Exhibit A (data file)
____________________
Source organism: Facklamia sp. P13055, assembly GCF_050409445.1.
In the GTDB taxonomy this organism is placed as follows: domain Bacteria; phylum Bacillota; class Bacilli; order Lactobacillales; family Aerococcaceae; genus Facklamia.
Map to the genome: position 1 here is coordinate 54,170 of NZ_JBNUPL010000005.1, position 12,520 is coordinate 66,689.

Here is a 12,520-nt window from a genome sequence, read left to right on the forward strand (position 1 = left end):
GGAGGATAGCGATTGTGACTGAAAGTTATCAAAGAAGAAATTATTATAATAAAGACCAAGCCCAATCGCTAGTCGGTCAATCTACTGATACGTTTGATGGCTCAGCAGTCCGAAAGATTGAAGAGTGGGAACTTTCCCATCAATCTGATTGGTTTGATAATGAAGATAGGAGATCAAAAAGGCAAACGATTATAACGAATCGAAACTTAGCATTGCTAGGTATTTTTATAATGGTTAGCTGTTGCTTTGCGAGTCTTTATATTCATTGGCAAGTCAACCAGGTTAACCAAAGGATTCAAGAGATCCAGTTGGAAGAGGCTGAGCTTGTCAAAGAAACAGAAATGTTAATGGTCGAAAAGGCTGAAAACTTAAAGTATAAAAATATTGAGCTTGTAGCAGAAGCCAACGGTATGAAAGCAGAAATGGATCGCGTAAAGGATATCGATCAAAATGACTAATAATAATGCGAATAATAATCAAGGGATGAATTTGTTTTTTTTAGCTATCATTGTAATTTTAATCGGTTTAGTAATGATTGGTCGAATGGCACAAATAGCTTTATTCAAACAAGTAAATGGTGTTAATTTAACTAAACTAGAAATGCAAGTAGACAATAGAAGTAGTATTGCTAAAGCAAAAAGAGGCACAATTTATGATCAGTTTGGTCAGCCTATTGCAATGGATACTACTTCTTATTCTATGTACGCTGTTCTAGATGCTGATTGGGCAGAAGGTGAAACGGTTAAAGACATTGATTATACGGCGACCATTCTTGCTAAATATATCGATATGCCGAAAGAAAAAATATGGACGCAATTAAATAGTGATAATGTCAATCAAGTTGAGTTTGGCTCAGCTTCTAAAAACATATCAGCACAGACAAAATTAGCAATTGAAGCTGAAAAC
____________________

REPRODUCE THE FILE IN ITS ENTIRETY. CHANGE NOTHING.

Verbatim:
Source organism: Facklamia sp. P13055, assembly GCF_050409445.1.
In the GTDB taxonomy this organism is placed as follows: domain Bacteria; phylum Bacillota; class Bacilli; order Lactobacillales; family Aerococcaceae; genus Facklamia.
Map to the genome: position 1 here is coordinate 54,170 of NZ_JBNUPL010000005.1, position 12,520 is coordinate 66,689.

Here is a 12,520-nt window from a genome sequence, read left to right on the forward strand (position 1 = left end):
GGAGGATAGCGATTGTGACTGAAAGTTATCAAAGAAGAAATTATTATAATAAAGACCAAGCCCAATCGCTAGTCGGTCAATCTACTGATACGTTTGATGGCTCAGCAGTCCGAAAGATTGAAGAGTGGGAACTTTCCCATCAATCTGATTGGTTTGATAATGAAGATAGGAGATCAAAAAGGCAAACGATTATAACGAATCGAAACTTAGCATTGCTAGGTATTTTTATAATGGTTAGCTGTTGCTTTGCGAGTCTTTATATTCATTGGCAAGTCAACCAGGTTAACCAAAGGATTCAAGAGATCCAGTTGGAAGAGGCTGAGCTTGTCAAAGAAACAGAAATGTTAATGGTCGAAAAGGCTGAAAACTTAAAGTATAAAAATATTGAGCTTGTAGCAGAAGCCAACGGTATGAAAGCAGAAATGGATCGCGTAAAGGATATCGATCAAAATGACTAATAATAATGCGAATAATAATCAAGGGATGAATTTGTTTTTTTTAGCTATCATTGTAATTTTAATCGGTTTAGTAATGATTGGTCGAATGGCACAAATAGCTTTATTCAAACAAGTAAATGGTGTTAATTTAACTAAACTAGAAATGCAAGTAGACAATAGAAGTAGTATTGCTAAAGCAAAAAGAGGCACAATTTATGATCAGTTTGGTCAGCCTATTGCAATGGATACTACTTCTTATTCTATGTACGCTGTTCTAGATGCTGATTGGGCAGAAGGTGAAACGGTTAAAGACATTGATTATACGGCGACCATTCTTGCTAAATATATCGATATGCCGAAAGAAAAAATATGGACGCAATTAAATAGTGATAATGTCAATCAAGTTGAGTTTGGCTCAGCTTCTAAAAACATATCAGCACAGACAAAATTAGCAATTGAAGCTGAAAAC